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March 21, 2015

Work on $1.3 billion Thar coal project to begin in May

Business

March 21, 2015

ISLAMKOT: The large-scale mining at Thar coalfield, involving $1.3 billion, is expected to commence in May 2015, Sino Sindh Resources Ltd (SSRL) Chief Executive Officer Chaudhary Abdul Qayyum said on Friday.
SSRL, which holds mining lease rights through international competitive bidding (ICB), struck a deal with the Industrial and Commercial Bank of China (ICBC) for providing $1 billion for the mining operations, the SSRL CEO said while briefing media at the project site.
The remaining amount of about 25 percent will be raised as equity. And the first phase of the financial close will be achieved in the second quarter of the current year.
The company has been allotted Thar coalfield’s Block-I, which is spread over 150 square kilometres. In the first phase, 6.5 million tons of coal will be produced per annum from the block. The estimated minable coal present at this site is 2.5 billion tons. Along with open-pit mine, four coal-fired power plants, having cumulative generation capacity of 1,400MW (4x350MW) will be set up with a total investment of $2 billion. Two of these planned power plants are scheduled to start generating power by 2018, Qayyum said. SSRL and Shenghai Electric Corporation have entered into a coal supply agreement, in which SSRL will extract coal and supply it to China Power International (CPI). In the next couple of months, specialised machinery for mining is scheduled to start reaching Block-I of Thar coalfield near Islamkot District, some 400km from Karachi.
Eventually, coal production from Block-I will touch the mark of 20 million tons per year, he said, adding that much of the coal will be used for other power plants as well as exporting. He maintained that indigenous coal is ideal for power generation plants, keeping in view the low cost of readily available fuel. That is why the power projects have been made part of the CPEC.
He maintained that the reliance on indigenous sources would enhance the energy security of the

country, which is why these projects are being given strategic importance by the government.
There is no cost of transportation involved in Thar coal, making it a far cheaper option compared to imported coal.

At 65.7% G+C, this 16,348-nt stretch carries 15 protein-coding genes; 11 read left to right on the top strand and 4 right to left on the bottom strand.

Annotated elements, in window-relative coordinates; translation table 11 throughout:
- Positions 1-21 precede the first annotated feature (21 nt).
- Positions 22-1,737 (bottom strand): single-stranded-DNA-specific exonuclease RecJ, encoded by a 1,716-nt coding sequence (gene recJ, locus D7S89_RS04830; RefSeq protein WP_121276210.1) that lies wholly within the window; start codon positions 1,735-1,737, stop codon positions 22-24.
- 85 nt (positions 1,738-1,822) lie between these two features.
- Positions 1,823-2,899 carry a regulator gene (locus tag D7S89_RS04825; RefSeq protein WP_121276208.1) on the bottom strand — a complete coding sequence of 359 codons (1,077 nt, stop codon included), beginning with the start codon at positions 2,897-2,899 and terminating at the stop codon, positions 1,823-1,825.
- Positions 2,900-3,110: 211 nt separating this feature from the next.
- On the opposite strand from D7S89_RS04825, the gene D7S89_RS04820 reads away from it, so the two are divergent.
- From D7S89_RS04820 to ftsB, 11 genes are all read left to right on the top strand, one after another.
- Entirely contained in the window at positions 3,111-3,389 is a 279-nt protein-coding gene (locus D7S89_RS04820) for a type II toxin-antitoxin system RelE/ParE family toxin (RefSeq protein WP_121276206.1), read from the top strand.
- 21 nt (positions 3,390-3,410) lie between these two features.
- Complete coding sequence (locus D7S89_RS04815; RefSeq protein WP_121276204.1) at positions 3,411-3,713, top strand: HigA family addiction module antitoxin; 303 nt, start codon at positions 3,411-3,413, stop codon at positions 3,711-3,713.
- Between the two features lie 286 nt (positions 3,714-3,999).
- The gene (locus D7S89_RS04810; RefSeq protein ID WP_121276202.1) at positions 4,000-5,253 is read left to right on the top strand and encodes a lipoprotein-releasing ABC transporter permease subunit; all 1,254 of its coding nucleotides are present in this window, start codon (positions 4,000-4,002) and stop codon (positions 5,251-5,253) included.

Moreover, its price and supply will be smooth, contrary to the price fluctuations and supply-side constraints associated with the international market. As the mine achieves economies of scale and debt is paid off, the unit cost of coal will continue to decline, stabilising at $3.73 per million British thermal units from the 11th year. The levelised cost for Block-I is $5.71 per mmbtu, thus the power generated with coal will be about 40 percent less if compared with furnace oil fired thermal plants, he said.
The SSRL CEO said that the cost of electricity for the initial 10 years will be 8.5 cents per unit and when the loan period ends, the cost will come down to just six cents per unit. So, supply of electricity will be improved significantly with Thar coal, which will, in the end also ensure affordability for the end consumers, he observed.
The Thar Desert in the South East of Pakistan is host to the seventh largest coal reserves in the world. It is spread over 9,000 square kilometres. SSRL enjoys mining lease for over 30 years for Block-I of the Thar coalfields. Leveraging local resources would entail lower cost of extraction and consequently lower cost of electricity. Development of mining industry would further stimulate economic activity in the region via multiplier effect, enhancing economic and social prospects of the communities involved.
SSRL is a subsidiary of Global Mining China Ltd (GMC) that enjoys 55 percent stakes with Asiapak Investments, which holds 40 percent shares, whereas the remaining five percent are owned by a Dubai-based company.

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